Pilewski then identified the project managers receptive to new ideas and hungering to improve their effectiveness. He asked them to get involved in pilot projects—a small product acquisition project and a large infrastructure application upgrade—where they used the standard plan framework for the first time. Pilewski then used those project managers as evangelists to get the rest of the team on board.

Pilewski and his project management office also provided planning services to all project managers so they wouldn’t feel overwhelmed by learning a new tool with new requirements. Specifically, the PMO built a project manager’s individual plans into the standard plan framework. All a manager had to do was specify the way she wanted to break down her work and whether she wanted the plan in Microsoft Word, Excel or on a whiteboard. Pilewski says providing those services prevented a groundswell of negative energy from forming around the framework.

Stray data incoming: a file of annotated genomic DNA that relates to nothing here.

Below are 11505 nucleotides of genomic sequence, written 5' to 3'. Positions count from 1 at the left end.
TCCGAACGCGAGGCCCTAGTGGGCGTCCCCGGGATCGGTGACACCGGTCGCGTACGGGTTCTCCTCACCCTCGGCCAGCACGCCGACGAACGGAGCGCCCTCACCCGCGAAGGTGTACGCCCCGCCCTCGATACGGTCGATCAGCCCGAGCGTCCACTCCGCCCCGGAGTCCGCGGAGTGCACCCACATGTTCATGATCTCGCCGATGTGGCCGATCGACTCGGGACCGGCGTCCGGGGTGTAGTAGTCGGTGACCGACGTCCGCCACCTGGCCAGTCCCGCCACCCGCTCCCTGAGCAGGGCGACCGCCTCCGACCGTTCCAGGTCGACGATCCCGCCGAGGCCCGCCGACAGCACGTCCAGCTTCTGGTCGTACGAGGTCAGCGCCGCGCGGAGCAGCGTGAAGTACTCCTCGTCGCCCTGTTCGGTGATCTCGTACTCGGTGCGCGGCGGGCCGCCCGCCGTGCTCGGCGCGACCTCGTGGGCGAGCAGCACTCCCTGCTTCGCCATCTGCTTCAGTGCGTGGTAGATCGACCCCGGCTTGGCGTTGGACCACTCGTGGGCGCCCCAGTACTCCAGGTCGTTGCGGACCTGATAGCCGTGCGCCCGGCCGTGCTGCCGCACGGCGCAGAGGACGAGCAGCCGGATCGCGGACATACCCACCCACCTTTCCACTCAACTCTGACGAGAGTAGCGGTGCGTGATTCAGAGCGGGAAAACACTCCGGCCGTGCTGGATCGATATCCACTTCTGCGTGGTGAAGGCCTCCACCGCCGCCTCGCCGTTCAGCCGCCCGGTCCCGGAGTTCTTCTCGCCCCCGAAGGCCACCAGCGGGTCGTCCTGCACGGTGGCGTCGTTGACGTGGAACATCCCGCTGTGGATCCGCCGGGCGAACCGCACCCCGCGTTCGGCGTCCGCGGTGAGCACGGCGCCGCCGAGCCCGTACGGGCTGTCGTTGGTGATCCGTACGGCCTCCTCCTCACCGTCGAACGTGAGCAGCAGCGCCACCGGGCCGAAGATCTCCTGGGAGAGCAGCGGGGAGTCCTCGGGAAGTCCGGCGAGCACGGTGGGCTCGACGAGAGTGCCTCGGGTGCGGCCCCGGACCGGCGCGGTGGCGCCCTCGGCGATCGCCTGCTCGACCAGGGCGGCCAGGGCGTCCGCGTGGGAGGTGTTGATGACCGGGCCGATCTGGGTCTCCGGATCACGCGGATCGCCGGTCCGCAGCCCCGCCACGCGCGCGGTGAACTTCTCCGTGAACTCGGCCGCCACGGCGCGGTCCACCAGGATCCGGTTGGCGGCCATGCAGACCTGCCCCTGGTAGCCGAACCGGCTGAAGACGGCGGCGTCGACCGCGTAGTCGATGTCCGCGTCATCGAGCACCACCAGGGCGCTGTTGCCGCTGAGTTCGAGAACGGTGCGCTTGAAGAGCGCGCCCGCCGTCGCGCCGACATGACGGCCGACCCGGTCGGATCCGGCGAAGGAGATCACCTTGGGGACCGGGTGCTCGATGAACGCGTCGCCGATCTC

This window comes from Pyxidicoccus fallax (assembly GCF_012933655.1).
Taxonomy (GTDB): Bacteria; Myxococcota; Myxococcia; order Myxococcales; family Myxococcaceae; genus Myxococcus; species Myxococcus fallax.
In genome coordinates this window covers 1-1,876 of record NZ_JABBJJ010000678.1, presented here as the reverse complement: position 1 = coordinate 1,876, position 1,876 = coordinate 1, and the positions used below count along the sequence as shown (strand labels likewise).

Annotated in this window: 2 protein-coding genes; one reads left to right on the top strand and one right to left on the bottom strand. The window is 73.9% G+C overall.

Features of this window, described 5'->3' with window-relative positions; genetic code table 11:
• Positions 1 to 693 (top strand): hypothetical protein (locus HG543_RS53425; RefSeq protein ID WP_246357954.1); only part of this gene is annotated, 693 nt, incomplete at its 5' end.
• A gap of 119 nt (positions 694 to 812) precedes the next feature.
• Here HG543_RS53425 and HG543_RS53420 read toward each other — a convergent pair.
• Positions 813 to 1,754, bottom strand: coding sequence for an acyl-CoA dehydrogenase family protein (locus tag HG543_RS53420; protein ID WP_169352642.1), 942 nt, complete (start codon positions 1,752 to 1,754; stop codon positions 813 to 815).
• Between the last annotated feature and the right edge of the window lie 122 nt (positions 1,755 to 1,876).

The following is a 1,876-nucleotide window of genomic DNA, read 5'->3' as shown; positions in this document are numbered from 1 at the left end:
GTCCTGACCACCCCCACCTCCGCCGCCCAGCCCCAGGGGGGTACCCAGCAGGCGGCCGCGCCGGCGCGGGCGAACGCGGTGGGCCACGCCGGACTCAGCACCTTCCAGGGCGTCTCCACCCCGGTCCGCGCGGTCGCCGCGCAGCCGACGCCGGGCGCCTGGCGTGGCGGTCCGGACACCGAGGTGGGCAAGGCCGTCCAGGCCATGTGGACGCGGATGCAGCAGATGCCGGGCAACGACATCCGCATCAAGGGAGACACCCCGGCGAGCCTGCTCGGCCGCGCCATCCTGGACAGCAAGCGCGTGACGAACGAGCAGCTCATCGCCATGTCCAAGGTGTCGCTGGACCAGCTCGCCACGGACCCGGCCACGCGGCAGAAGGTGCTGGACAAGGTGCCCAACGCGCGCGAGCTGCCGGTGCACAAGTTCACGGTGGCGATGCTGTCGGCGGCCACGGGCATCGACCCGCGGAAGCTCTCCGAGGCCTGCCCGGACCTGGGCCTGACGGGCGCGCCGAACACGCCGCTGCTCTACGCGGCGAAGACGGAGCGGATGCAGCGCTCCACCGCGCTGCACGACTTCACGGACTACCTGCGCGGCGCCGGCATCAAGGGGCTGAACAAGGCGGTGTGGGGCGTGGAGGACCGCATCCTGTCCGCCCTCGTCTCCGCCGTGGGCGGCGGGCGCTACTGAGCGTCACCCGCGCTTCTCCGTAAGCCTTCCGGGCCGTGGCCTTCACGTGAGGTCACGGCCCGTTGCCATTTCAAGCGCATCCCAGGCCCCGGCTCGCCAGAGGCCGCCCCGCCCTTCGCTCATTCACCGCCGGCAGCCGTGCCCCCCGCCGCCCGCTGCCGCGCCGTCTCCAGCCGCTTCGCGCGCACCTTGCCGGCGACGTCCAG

Finally, Parker cajoled IT into embracing this new and more disciplined project management mentality by measuring project success rates and publicizing those metrics in quarterly reports delivered to A.G. Edwards’ top brass. He figured that if his staff knew he was briefing senior management on these metrics, they would take project management more seriously.

Redefine Success